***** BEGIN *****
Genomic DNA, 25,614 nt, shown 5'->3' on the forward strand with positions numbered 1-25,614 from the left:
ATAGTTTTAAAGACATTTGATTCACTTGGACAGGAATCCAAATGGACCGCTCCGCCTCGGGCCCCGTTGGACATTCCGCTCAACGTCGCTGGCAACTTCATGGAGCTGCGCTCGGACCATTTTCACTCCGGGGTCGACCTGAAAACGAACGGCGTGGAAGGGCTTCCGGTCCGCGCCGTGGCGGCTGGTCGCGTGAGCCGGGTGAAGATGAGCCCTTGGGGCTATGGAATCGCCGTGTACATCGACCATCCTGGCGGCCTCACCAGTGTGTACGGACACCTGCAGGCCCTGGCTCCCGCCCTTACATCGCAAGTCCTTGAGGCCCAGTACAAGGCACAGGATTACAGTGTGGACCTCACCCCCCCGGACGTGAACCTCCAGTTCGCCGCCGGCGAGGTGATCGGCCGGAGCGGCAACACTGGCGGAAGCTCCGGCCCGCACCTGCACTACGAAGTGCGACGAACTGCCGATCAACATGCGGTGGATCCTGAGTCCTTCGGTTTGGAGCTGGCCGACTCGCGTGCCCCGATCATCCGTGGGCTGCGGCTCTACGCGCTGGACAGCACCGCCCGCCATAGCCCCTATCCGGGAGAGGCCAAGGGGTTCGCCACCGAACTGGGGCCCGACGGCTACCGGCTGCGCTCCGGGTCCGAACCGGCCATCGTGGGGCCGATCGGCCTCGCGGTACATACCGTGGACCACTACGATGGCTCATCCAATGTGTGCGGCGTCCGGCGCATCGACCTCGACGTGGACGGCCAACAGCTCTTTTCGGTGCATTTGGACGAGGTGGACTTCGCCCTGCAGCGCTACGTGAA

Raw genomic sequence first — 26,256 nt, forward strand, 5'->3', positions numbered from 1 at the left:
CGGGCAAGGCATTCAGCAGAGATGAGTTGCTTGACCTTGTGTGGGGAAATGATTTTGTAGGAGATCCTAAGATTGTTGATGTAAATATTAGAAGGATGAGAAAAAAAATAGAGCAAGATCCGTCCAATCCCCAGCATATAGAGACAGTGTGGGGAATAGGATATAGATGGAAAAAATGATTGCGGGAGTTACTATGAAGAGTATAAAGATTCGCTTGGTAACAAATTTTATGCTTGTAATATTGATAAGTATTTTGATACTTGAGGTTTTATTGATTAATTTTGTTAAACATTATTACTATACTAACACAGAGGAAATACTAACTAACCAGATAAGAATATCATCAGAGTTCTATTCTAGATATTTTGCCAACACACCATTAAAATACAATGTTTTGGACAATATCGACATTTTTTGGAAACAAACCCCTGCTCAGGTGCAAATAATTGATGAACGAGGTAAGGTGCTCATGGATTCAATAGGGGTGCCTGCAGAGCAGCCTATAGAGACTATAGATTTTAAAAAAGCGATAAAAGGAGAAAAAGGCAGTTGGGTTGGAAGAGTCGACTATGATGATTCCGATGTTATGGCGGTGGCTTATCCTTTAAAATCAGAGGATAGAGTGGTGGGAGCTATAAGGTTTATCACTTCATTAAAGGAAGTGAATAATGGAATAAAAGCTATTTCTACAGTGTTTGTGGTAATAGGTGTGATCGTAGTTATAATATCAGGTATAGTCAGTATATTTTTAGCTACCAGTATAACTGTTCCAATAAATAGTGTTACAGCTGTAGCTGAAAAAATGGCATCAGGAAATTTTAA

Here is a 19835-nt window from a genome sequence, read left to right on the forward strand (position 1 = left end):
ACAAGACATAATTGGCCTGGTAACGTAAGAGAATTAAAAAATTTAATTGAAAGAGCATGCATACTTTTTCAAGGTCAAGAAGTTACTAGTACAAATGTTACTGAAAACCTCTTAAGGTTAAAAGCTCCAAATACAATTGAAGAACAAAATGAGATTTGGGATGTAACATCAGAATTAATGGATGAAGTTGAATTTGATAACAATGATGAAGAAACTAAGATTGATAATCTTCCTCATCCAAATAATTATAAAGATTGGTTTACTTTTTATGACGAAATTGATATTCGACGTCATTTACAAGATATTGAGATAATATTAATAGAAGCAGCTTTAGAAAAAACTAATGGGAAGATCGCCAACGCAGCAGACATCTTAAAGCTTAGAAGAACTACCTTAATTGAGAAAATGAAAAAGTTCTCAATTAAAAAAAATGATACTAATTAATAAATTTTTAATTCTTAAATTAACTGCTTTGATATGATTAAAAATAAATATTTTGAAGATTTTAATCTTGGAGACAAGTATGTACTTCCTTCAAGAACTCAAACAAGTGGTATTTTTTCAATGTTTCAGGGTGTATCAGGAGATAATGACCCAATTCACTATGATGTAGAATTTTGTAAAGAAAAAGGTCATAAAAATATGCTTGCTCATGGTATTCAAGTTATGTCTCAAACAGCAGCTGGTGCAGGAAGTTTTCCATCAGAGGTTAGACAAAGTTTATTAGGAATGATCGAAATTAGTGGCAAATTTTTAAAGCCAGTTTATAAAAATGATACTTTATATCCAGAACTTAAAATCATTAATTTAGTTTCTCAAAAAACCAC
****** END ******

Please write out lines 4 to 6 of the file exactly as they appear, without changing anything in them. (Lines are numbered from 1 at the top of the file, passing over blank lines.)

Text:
CGGGCAAGGCATTCAGCAGAGATGAGTTGCTTGACCTTGTGTGGGGAAATGATTTTGTAGGAGATCCTAAGATTGTTGATGTAAATATTAGAAGGATGAGAAAAAAAATAGAGCAAGATCCGTCCAATCCCCAGCATATAGAGACAGTGTGGGGAATAGGATATAGATGGAAAAAATGATTGCGGGAGTTACTATGAAGAGTATAAAGATTCGCTTGGTAACAAATTTTATGCTTGTAATATTGATAAGTATTTTGATACTTGAGGTTTTATTGATTAATTTTGTTAAACATTATTACTATACTAACACAGAGGAAATACTAACTAACCAGATAAGAATATCATCAGAGTTCTATTCTAGATATTTTGCCAACACACCATTAAAATACAATGTTTTGGACAATATCGACATTTTTTGGAAACAAACCCCTGCTCAGGTGCAAATAATTGATGAACGAGGTAAGGTGCTCATGGATTCAATAGGGGTGCCTGCAGAGCAGCCTATAGAGACTATAGATTTTAAAAAAGCGATAAAAGGAGAAAAAGGCAGTTGGGTTGGAAGAGTCGACTATGATGATTCCGATGTTATGGCGGTGGCTTATCCTTTAAAATCAGAGGATAGAGTGGTGGGAGCTATAAGGTTTATCACTTCATTAAAGGAAGTGAATAATGGAATAAAAGCTATTTCTACAGTGTTTGTGGTAATAGGTGTGATCGTAGTTATAATATCAGGTATAGTCAGTATATTTTTAGCTACCAGTATAACTGTTCCAATAAATAGTGTTACAGCTGTAGCTGAAAAAATGGCATCAGGAAATTTTAA

Here is a 19835-nt window from a genome sequence, read left to right on the forward strand (position 1 = left end):
ACAAGACATAATTGGCCTGGTAACGTAAGAGAATTAAAAAATTTAATTGAAAGAGCATGCATACTTTTTCAAGGTCAAGAAGTTACTAGTACAAATGTTACTGAAAACCTCTTAAGGTTAAAAGCTCCAAATACAATTGAAGAACAAAATGAGATTTGGGATGTAACATCAGAATTAATGGATGAAGTTGAATTTGATAACAATGATGAAGAAACTAAGATTGATAATCTTCCTCATCCAAATAATTATAAAGATTGGTTTACTTTTTATGACGAAATTGATATTCGACGTCATTTACAAGATATTGAGATAATATTAATAGAAGCAGCTTTAGAAAAAACTAATGGGAAGATCGCCAACGCAGCAGACATCTTAAAGCTTAGAAGAACTACCTTAATTGAGAAAATGAAAAAGTTCTCAATTAAAAAAAATGATACTAATTAATAAATTTTTAATTCTTAAATTAACTGCTTTGATATGATTAAAAATAAATATTTTGAAGATTTTAATCTTGGAGACAAGTATGTACTTCCTTCAAGAACTCAAACAAGTGGTATTTTTTCAATGTTTCAGGGTGTATCAGGAGATAATGACCCAATTCACTATGATGTAGAATTTTGTAAAGAAAAAGGTCATAAAAATATGCTTGCTCATGGTATTCAAGTTATGTCTCAAACAGCAGCTGGTGCAGGAAGTTTTCCATCAGAGGTTAGACAAAGTTTATTAGGAATGATCGAAATTAGTGGCAAATTTTTAAAGCCAGTTTATAAAAATGATACTTTATATCCAGAACTTAAAATCATTAATTTAGTTTCTCAAAAAACCAC